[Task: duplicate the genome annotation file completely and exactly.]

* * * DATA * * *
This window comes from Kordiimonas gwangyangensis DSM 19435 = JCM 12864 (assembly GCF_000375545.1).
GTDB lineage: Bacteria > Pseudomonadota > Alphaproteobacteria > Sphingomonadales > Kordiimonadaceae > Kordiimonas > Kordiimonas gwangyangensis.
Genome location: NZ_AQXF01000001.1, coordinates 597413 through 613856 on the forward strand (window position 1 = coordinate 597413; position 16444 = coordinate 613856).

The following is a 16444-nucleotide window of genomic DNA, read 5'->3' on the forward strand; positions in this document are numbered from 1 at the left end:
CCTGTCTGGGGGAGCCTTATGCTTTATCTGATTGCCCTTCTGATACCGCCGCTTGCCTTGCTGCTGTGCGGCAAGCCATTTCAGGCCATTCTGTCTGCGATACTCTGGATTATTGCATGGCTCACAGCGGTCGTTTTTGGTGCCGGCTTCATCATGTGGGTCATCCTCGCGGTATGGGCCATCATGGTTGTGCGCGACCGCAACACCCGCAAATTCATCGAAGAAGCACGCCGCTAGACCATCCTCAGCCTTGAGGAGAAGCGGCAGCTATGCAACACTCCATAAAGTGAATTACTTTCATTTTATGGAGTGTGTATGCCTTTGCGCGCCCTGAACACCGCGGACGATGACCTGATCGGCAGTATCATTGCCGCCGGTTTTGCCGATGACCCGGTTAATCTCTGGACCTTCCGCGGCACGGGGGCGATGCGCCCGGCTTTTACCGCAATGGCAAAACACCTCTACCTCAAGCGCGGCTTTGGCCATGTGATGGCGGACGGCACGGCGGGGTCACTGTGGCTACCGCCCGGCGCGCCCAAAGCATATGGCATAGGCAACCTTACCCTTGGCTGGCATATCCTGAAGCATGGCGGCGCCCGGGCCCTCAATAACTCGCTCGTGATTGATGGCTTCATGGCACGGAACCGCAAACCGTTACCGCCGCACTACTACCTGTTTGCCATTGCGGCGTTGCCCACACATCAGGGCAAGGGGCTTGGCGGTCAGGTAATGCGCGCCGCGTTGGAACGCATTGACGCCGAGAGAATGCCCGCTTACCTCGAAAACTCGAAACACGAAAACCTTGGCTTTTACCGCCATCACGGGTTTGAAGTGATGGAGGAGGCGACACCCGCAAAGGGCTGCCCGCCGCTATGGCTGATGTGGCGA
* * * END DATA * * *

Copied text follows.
This window comes from Kordiimonas gwangyangensis DSM 19435 = JCM 12864 (assembly GCF_000375545.1).
GTDB lineage: Bacteria > Pseudomonadota > Alphaproteobacteria > Sphingomonadales > Kordiimonadaceae > Kordiimonas > Kordiimonas gwangyangensis.
Genome location: NZ_AQXF01000001.1, coordinates 597413 through 613856 on the forward strand (window position 1 = coordinate 597413; position 16444 = coordinate 613856).

The following is a 16444-nucleotide window of genomic DNA, read 5'->3' on the forward strand; positions in this document are numbered from 1 at the left end:
CCTGTCTGGGGGAGCCTTATGCTTTATCTGATTGCCCTTCTGATACCGCCGCTTGCCTTGCTGCTGTGCGGCAAGCCATTTCAGGCCATTCTGTCTGCGATACTCTGGATTATTGCATGGCTCACAGCGGTCGTTTTTGGTGCCGGCTTCATCATGTGGGTCATCCTCGCGGTATGGGCCATCATGGTTGTGCGCGACCGCAACACCCGCAAATTCATCGAAGAAGCACGCCGCTAGACCATCCTCAGCCTTGAGGAGAAGCGGCAGCTATGCAACACTCCATAAAGTGAATTACTTTCATTTTATGGAGTGTGTATGCCTTTGCGCGCCCTGAACACCGCGGACGATGACCTGATCGGCAGTATCATTGCCGCCGGTTTTGCCGATGACCCGGTTAATCTCTGGACCTTCCGCGGCACGGGGGCGATGCGCCCGGCTTTTACCGCAATGGCAAAACACCTCTACCTCAAGCGCGGCTTTGGCCATGTGATGGCGGACGGCACGGCGGGGTCACTGTGGCTACCGCCCGGCGCGCCCAAAGCATATGGCATAGGCAACCTTACCCTTGGCTGGCATATCCTGAAGCATGGCGGCGCCCGGGCCCTCAATAACTCGCTCGTGATTGATGGCTTCATGGCACGGAACCGCAAACCGTTACCGCCGCACTACTACCTGTTTGCCATTGCGGCGTTGCCCACACATCAGGGCAAGGGGCTTGGCGGTCAGGTAATGCGCGCCGCGTTGGAACGCATTGACGCCGAGAGAATGCCCGCTTACCTCGAAAACTCGAAACACGAAAACCTTGGCTTTTACCGCCATCACGGGTTTGAAGTGATGGAGGAGGCGACACCCGCAAAGGGCTGCCCGCCGCTATGGCTGATGTGGCGA